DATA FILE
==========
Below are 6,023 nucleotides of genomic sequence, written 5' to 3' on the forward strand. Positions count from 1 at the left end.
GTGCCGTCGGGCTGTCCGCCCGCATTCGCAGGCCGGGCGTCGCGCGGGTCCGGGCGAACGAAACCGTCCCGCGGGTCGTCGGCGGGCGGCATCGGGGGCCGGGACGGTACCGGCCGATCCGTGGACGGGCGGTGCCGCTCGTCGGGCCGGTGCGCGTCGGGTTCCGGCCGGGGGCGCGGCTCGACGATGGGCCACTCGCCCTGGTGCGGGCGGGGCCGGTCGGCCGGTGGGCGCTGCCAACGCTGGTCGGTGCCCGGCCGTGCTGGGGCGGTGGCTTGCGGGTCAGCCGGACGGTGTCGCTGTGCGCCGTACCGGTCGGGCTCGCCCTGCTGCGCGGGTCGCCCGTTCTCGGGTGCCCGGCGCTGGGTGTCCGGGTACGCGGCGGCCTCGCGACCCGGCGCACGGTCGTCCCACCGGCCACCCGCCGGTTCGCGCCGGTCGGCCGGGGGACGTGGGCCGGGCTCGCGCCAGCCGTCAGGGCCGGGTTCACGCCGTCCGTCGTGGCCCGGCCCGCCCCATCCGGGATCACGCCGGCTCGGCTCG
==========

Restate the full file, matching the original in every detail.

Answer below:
Below are 6,023 nucleotides of genomic sequence, written 5' to 3' on the forward strand. Positions count from 1 at the left end.
GTGCCGTCGGGCTGTCCGCCCGCATTCGCAGGCCGGGCGTCGCGCGGGTCCGGGCGAACGAAACCGTCCCGCGGGTCGTCGGCGGGCGGCATCGGGGGCCGGGACGGTACCGGCCGATCCGTGGACGGGCGGTGCCGCTCGTCGGGCCGGTGCGCGTCGGGTTCCGGCCGGGGGCGCGGCTCGACGATGGGCCACTCGCCCTGGTGCGGGCGGGGCCGGTCGGCCGGTGGGCGCTGCCAACGCTGGTCGGTGCCCGGCCGTGCTGGGGCGGTGGCTTGCGGGTCAGCCGGACGGTGTCGCTGTGCGCCGTACCGGTCGGGCTCGCCCTGCTGCGCGGGTCGCCCGTTCTCGGGTGCCCGGCGCTGGGTGTCCGGGTACGCGGCGGCCTCGCGACCCGGCGCACGGTCGTCCCACCGGCCACCCGCCGGTTCGCGCCGGTCGGCCGGGGGACGTGGGCCGGGCTCGCGCCAGCCGTCAGGGCCGGGTTCACGCCGTCCGTCGTGGCCCGGCCCGCCCCATCCGGGATCACGCCGGCTCGGCTCG